The principle of electro-osmosis was discovered by Professor F. F. Reuss in Moscow in 1807. Electro-osmosis employs a voltage potential difference between two points on opposite sides of a porous material. If the porous structure of the material has been saturated by water, the porous materials assume a negative potential. This causes positive ions in the water to locate around the porous materials to form a so-called electrical double layer. The positive ions will move towards a region having a lower voltage potential. The positive ions are hydrated, and therefore each ion carries a small amount of water, resulting in a water flow toward the lower potential.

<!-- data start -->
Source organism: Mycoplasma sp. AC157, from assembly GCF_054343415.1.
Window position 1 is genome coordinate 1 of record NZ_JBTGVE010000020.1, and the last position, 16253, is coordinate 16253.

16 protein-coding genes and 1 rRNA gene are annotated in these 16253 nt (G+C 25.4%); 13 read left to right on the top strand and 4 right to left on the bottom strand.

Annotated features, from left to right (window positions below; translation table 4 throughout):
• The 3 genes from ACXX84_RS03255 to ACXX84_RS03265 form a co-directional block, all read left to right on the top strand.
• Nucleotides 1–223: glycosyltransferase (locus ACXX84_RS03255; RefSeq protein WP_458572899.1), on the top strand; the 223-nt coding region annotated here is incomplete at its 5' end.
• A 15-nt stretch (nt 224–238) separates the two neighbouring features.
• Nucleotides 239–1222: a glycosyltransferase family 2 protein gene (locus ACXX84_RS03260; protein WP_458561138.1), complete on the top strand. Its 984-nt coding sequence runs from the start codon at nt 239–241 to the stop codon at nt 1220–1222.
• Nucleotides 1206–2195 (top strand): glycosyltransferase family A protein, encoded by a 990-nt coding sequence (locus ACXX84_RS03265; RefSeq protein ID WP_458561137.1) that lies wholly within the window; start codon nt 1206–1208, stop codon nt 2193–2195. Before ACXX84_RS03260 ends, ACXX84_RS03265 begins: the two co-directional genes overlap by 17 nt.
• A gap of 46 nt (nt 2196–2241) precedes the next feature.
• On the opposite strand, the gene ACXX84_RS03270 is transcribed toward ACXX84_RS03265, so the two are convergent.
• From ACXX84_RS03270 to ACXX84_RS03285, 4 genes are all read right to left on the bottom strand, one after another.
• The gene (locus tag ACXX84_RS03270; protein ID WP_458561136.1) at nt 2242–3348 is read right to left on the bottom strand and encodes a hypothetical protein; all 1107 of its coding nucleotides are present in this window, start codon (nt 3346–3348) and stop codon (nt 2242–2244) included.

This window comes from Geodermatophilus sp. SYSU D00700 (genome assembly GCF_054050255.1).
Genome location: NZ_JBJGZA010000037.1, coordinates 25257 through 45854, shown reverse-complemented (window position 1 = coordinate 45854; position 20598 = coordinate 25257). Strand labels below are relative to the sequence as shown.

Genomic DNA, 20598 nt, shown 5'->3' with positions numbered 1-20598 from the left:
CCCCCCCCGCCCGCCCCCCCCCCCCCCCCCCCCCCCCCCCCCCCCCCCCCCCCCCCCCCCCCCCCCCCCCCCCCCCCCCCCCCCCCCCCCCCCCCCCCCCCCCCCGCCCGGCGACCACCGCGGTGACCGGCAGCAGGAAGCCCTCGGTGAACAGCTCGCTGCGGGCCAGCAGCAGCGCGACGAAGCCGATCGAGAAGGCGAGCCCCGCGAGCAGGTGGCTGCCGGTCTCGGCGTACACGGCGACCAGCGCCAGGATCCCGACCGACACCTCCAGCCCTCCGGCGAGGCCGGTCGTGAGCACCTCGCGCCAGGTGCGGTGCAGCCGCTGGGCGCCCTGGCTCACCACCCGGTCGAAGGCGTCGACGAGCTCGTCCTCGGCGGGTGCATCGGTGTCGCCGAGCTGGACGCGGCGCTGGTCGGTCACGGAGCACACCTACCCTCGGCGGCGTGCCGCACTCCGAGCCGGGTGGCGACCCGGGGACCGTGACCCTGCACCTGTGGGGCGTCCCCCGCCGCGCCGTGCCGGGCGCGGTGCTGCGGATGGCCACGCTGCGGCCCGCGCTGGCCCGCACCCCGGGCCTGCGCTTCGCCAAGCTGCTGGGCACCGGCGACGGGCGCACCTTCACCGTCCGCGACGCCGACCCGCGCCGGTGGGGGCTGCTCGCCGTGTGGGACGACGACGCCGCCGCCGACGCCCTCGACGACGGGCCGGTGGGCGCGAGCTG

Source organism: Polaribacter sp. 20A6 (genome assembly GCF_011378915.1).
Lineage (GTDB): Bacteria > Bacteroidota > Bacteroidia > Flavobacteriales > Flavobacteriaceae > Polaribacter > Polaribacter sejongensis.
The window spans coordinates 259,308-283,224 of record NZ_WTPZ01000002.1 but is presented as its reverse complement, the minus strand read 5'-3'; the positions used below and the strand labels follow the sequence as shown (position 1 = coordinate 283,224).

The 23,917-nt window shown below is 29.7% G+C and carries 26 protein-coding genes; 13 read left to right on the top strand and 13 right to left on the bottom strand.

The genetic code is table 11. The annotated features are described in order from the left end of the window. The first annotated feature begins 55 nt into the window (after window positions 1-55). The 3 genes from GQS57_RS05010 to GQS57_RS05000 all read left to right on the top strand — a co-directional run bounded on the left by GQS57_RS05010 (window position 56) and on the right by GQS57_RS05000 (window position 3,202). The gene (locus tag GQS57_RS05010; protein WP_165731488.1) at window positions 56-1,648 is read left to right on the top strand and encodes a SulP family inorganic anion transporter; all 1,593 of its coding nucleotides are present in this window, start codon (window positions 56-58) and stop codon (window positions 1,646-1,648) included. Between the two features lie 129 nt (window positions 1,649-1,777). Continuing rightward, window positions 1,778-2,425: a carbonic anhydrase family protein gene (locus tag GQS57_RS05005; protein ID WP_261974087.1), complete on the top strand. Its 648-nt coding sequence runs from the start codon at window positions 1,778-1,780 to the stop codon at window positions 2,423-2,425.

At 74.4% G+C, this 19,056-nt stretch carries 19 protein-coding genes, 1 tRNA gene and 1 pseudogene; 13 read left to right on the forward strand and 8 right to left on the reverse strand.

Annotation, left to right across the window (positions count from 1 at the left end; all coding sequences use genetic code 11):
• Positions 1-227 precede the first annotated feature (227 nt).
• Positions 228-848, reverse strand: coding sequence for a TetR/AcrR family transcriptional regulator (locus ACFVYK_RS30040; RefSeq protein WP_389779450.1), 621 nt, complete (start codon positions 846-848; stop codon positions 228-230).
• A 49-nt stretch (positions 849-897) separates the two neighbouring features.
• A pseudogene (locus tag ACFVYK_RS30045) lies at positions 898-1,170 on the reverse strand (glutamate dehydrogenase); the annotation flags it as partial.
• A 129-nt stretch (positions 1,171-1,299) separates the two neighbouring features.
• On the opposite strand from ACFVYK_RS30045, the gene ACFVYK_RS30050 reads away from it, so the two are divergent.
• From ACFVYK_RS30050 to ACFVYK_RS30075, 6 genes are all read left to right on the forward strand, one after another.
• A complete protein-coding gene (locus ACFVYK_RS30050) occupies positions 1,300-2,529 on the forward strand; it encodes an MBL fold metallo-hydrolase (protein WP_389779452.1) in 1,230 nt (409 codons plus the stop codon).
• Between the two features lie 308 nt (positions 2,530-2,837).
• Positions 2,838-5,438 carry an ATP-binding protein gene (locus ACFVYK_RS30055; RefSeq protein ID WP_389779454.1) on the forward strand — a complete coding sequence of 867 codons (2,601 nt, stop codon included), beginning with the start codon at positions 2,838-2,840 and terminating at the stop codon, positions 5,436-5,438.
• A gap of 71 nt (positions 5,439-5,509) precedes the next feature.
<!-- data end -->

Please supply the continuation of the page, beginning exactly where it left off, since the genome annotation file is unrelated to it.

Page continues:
There have been a number of commercial attempts to dehydrate building structures using electro-osmosis. In some European countries, a so-called "passive" electro-osmosis system has been employed, wherein a natural potential difference which is created between a moist material and its surroundings is used. This type of installation has yielded marginal results.